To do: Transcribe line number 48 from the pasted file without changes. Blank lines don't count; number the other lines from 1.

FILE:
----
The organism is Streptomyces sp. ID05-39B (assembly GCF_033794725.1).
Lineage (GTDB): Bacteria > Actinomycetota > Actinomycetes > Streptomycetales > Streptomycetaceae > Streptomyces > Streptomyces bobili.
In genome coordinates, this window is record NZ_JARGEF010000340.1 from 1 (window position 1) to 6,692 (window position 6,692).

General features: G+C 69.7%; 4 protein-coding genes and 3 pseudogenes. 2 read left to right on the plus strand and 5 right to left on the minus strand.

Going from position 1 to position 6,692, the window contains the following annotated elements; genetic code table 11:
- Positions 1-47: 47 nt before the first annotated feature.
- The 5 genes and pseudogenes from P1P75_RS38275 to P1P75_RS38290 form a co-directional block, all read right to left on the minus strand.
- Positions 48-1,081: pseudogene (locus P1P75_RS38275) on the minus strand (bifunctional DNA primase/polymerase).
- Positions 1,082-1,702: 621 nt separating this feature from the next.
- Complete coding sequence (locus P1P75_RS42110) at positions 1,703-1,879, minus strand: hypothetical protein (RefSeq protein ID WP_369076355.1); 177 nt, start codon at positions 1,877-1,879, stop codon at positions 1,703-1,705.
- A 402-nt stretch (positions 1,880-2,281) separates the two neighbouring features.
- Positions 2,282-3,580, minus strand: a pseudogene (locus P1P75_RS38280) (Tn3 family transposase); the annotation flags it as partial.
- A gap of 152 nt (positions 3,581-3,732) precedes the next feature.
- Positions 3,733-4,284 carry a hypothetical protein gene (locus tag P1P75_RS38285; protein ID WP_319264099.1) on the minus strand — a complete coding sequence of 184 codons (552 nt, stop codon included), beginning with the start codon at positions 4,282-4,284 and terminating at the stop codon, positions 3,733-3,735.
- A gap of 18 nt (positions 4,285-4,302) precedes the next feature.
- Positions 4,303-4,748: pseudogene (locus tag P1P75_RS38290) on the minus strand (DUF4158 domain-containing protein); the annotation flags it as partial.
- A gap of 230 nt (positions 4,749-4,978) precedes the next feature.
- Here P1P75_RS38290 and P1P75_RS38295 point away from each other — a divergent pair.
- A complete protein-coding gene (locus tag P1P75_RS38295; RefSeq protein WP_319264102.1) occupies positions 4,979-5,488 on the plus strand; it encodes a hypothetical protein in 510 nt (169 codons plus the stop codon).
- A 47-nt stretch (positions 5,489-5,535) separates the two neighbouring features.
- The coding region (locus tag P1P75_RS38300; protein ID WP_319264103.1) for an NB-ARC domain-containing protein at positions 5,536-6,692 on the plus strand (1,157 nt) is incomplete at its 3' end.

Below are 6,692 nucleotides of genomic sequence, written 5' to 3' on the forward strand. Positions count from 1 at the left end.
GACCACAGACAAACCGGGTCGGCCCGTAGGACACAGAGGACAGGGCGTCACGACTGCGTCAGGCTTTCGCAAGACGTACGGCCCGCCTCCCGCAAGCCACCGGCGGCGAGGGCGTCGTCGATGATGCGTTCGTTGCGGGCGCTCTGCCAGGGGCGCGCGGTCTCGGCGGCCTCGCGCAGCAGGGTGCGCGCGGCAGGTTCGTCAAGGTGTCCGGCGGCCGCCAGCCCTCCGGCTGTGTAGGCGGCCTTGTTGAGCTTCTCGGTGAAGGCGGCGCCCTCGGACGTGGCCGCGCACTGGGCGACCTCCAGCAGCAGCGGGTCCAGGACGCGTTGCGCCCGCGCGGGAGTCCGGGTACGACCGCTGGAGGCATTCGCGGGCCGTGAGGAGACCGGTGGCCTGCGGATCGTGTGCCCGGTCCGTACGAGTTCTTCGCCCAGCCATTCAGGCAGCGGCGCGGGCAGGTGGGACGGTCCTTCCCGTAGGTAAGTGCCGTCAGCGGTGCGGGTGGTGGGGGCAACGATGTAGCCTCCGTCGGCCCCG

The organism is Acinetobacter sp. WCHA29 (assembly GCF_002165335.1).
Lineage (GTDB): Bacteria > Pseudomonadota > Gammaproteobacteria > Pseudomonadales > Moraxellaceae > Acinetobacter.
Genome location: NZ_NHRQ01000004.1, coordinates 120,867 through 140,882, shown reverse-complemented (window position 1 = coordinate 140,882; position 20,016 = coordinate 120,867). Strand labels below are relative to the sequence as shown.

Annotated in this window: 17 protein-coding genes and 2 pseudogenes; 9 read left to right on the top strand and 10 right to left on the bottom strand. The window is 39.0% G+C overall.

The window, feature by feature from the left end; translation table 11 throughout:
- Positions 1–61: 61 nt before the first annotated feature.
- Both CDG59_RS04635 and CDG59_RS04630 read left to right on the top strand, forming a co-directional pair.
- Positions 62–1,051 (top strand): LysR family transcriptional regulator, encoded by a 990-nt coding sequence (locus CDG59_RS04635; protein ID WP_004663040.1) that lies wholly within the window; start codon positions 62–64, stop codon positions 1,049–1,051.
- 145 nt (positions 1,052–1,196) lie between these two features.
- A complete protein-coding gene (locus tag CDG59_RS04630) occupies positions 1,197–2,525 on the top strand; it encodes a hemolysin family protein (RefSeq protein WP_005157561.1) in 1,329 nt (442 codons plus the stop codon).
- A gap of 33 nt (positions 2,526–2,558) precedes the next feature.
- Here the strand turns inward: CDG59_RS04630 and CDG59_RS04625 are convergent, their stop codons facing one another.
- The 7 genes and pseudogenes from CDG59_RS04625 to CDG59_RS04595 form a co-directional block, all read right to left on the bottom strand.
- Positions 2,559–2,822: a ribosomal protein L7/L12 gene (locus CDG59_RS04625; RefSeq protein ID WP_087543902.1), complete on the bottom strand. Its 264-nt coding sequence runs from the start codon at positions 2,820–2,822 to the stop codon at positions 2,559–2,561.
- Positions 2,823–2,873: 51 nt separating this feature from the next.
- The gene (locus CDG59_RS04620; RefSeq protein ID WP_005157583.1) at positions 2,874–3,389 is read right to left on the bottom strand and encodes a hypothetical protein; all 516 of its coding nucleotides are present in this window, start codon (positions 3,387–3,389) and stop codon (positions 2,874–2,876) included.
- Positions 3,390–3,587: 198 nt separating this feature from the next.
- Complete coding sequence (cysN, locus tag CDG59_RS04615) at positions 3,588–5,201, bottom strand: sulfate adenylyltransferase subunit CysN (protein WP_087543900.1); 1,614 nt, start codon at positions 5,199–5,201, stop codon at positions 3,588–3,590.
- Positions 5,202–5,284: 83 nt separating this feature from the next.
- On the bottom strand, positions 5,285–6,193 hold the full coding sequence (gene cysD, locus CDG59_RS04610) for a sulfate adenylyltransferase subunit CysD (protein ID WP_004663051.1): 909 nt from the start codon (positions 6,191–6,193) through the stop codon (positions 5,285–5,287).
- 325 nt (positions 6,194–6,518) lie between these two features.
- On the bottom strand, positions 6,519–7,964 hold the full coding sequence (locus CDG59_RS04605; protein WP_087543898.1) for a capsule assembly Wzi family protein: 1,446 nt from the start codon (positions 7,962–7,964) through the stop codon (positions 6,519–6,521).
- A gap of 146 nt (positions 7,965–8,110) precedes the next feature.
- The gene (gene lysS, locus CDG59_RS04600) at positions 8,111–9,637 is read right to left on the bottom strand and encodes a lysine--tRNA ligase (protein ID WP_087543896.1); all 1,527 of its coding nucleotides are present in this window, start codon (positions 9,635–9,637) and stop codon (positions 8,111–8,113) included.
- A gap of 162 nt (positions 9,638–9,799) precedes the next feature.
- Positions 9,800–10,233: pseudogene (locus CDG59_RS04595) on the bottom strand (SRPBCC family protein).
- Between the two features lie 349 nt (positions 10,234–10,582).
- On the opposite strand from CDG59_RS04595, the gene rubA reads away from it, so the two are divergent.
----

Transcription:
- A gap of 162 nt (positions 9,638–9,799) precedes the next feature.